Known as Prevnar 20 for adults, Pfizer’s 20vPnC will head to the FDA by the end of this year for an approval request in infants, the Big Pharma said Friday morning. Discussions with the FDA will occur first and more late-stage pediatric trials are expected to read out soon, informing the regulatory pathway in other countries and regions.

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Seagen interim CEO Roger Dansey and Daiichi Sankyo CEO Sunao Manabe

Paving the way for Mer­ck­'s buy­out, Seagen los­es ar­bi­tra­tion dis­pute with Dai­ichi over ADC tech

As Seagen awaits a final buyout offer from Merck that could be in the territory of $40 billion, Seagen revealed Friday afternoon that it lost an arbitration dispute with Daiichi Sankyo relating to the companies’ 2008 collaboration around the use of antibody-drug conjugate (ADC) technology.

But that loss likely won’t matter much when it comes to Merck’s deal.

After breaking off its pact with Daiichi in mid-2015, the two companies battled over “linker” tech — a chemical bridge between an ADC’s antibody component and the cytotoxic payload — that Seagen claims Daiichi would improve upon and implement in its current generation of ADCs.

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FDA ap­proves sec­ond in­di­ca­tion for As­traZeneca and Dai­ichi's En­her­tu in less than a week

AstraZeneca and Daiichi Sankyo’s antibody-drug conjugate Enhertu scored its second approval in less than a week, this time for a subset of lung cancer patients.

Enhertu received accelerated approval on Thursday to treat adults with unresectable or metastatic non-small cell lung cancer (NSCLC) whose tumors have activating HER2 (ERBB2) mutations, and who have already received a prior systemic therapy.

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Elcin Barker Ergun, Menarini Group CEO

Amid Roche and Sanofi's oral SERD set­backs, Menar­i­ni gets speedy re­view at FDA

Menarini and Radius Health are getting a speedy review at the FDA for their oral SERD breast cancer drug months after the field opened up with competitors failing and fleeing.

It was a one-two-three punch in March, April and May as Sanofi flunked its first big test for its oral selective estrogen receptor degrader (SERD), Roche also flamed out in a Phase II and G1 Therapeutics ended its program after scoping out the data and potential partners.

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Senate Finance Committee Chair Ron Wyden (D-OR) (Francis Chung/E&E News/POLITICO via AP Images)

Sen­ate Fi­nance chair con­tin­ues his in­ves­ti­ga­tion in­to phar­ma tax­es with re­quests for Am­gen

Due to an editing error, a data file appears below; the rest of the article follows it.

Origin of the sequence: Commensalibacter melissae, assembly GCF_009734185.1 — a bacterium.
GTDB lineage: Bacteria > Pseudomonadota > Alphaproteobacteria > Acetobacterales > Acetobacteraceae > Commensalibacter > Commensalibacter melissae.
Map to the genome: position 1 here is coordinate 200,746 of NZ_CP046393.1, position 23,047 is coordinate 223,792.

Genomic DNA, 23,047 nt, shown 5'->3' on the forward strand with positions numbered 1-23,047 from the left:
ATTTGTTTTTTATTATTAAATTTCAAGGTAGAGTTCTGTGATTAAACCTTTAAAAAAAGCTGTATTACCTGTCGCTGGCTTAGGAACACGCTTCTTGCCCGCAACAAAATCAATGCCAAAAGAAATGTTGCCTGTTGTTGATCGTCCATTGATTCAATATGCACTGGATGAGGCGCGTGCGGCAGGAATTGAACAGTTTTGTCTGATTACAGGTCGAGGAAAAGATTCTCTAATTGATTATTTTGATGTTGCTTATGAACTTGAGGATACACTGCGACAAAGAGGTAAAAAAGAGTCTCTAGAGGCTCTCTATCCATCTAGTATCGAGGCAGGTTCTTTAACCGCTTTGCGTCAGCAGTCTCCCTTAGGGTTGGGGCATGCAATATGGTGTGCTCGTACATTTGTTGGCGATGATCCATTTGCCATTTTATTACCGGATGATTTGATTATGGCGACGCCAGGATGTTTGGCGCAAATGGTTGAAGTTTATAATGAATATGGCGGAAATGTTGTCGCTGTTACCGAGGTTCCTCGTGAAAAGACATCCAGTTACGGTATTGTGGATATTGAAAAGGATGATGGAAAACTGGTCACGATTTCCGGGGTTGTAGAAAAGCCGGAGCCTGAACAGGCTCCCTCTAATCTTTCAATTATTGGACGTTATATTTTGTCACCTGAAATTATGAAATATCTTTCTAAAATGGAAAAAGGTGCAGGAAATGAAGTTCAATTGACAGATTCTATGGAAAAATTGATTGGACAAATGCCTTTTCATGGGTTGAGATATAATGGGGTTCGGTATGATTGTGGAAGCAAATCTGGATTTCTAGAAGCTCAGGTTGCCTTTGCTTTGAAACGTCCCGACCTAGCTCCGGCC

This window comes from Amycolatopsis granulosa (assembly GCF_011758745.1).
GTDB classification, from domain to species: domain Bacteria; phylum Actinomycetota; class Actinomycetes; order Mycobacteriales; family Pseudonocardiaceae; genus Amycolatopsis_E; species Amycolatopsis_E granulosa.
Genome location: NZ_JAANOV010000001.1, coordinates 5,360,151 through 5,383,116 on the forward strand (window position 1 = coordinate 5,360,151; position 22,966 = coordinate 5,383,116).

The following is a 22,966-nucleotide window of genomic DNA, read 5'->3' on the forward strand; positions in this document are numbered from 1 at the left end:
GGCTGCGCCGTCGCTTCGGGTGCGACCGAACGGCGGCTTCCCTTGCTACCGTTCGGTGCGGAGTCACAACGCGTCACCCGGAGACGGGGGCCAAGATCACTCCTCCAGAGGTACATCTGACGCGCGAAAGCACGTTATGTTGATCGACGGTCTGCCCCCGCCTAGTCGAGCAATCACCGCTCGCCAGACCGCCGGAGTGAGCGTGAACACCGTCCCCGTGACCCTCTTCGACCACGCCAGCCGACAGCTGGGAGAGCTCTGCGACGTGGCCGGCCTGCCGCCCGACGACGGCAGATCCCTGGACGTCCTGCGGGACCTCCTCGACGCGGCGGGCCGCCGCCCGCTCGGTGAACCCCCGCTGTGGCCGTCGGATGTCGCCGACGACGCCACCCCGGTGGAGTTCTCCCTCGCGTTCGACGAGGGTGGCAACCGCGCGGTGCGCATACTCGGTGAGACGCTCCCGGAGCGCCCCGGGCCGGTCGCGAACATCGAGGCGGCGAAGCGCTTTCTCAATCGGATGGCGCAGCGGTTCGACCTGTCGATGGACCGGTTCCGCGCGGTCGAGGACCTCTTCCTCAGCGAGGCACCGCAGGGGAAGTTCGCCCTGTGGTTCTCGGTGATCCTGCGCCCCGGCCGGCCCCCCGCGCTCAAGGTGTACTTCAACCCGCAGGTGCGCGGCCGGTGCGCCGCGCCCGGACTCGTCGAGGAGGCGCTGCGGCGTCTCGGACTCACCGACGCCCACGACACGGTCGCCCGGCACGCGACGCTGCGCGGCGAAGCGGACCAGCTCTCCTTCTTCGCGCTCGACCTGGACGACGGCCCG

Amgen is the latest pharma company to appear on the radar of Senate Finance Committee Chair Ron Wyden (D-OR), who is investigating the way pharma companies are using subsidiaries in low- or zero-tax countries to lower their tax bills.

Like its peers Merck, AbbVie and Bristol Myers Squibb, Wyden notes how Amgen uses its Puerto Rico operations to consistently pay tax rates that are substantially lower than the U.S. corporate tax rate of 21%, with an effective tax rate of 10.7% in 2020 and 12.1% in 2021.

J&J to re­move talc prod­ucts from shelves world­wide, re­plac­ing with corn­starch-based port­fo­lio

After controversially spinning out its talc liabilities and filing for bankruptcy in an attempt to settle 38,000 lawsuits, Johnson & Johnson is now changing up the formula for its baby powder products.

J&J is beginning the transition to an all cornstarch-based baby powder portfolio, the pharma giant announced on Thursday — just months after a federal judge ruled in favor of its “Texas two-step” bankruptcy to settle allegations that its talc products contained asbestos and caused cancer. An appeals court has since agreed to revisit that case.

CSL is gathering its four business units under a unified brand identity strategy (Credit: CSL company site)

CSL brings Se­qirus, Vi­for un­der par­ent um­brel­la brand in iden­ti­ty re­vamp

CSL is gathering its brands under the family name umbrella, renaming its vaccine and newly acquired nephrology specialty businesses with the parent initials.

CSL Seqirus and CSL Vifor join CSL Plasma and CSL Behring as the four now uniformly branded business units of the global biopharma. The Seqirus vaccine division was formed in 2015 with the combination of bioCSL and its purchase of Novartis’ flu vaccine business. CSL picked up Vifor Pharma late last year in an $11.7 billion deal for the nephrology, iron deficiency and cardio-renal drug developer.